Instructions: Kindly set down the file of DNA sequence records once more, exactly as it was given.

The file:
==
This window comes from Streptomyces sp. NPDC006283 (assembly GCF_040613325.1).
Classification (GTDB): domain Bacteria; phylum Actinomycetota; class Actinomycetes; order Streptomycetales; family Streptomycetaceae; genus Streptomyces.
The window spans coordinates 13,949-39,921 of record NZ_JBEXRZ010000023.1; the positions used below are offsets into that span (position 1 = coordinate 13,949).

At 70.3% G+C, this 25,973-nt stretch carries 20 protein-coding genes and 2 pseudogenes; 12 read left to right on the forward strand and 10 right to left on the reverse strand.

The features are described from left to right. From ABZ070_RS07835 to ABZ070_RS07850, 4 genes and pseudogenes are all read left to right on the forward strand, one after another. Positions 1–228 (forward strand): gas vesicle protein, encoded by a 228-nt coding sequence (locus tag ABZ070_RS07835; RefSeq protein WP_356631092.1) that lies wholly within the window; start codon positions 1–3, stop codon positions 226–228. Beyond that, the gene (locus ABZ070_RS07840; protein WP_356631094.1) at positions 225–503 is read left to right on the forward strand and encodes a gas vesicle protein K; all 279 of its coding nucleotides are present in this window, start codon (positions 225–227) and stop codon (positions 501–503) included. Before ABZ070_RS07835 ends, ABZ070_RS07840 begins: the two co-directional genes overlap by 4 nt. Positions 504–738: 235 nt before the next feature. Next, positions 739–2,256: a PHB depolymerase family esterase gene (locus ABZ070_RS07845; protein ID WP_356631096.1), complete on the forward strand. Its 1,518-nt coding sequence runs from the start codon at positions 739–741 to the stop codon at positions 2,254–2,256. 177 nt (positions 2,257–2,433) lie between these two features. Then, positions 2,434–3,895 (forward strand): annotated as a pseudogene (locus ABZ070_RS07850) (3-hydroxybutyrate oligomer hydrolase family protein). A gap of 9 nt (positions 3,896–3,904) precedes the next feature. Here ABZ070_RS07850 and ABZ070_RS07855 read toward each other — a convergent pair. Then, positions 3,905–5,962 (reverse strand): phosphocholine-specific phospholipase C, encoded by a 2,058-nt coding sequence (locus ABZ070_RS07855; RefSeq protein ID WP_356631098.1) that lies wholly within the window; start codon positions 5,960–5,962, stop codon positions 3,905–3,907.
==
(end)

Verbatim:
This window comes from Streptomyces sp. NPDC006283 (assembly GCF_040613325.1).
Classification (GTDB): domain Bacteria; phylum Actinomycetota; class Actinomycetes; order Streptomycetales; family Streptomycetaceae; genus Streptomyces.
The window spans coordinates 13,949-39,921 of record NZ_JBEXRZ010000023.1; the positions used below are offsets into that span (position 1 = coordinate 13,949).

At 70.3% G+C, this 25,973-nt stretch carries 20 protein-coding genes and 2 pseudogenes; 12 read left to right on the forward strand and 10 right to left on the reverse strand.

The features are described from left to right. From ABZ070_RS07835 to ABZ070_RS07850, 4 genes and pseudogenes are all read left to right on the forward strand, one after another. Positions 1–228 (forward strand): gas vesicle protein, encoded by a 228-nt coding sequence (locus tag ABZ070_RS07835; RefSeq protein WP_356631092.1) that lies wholly within the window; start codon positions 1–3, stop codon positions 226–228. Beyond that, the gene (locus ABZ070_RS07840; protein WP_356631094.1) at positions 225–503 is read left to right on the forward strand and encodes a gas vesicle protein K; all 279 of its coding nucleotides are present in this window, start codon (positions 225–227) and stop codon (positions 501–503) included. Before ABZ070_RS07835 ends, ABZ070_RS07840 begins: the two co-directional genes overlap by 4 nt. Positions 504–738: 235 nt before the next feature. Next, positions 739–2,256: a PHB depolymerase family esterase gene (locus ABZ070_RS07845; protein ID WP_356631096.1), complete on the forward strand. Its 1,518-nt coding sequence runs from the start codon at positions 739–741 to the stop codon at positions 2,254–2,256. 177 nt (positions 2,257–2,433) lie between these two features. Then, positions 2,434–3,895 (forward strand): annotated as a pseudogene (locus ABZ070_RS07850) (3-hydroxybutyrate oligomer hydrolase family protein). A gap of 9 nt (positions 3,896–3,904) precedes the next feature. Here ABZ070_RS07850 and ABZ070_RS07855 read toward each other — a convergent pair. Then, positions 3,905–5,962 (reverse strand): phosphocholine-specific phospholipase C, encoded by a 2,058-nt coding sequence (locus ABZ070_RS07855; RefSeq protein ID WP_356631098.1) that lies wholly within the window; start codon positions 5,960–5,962, stop codon positions 3,905–3,907.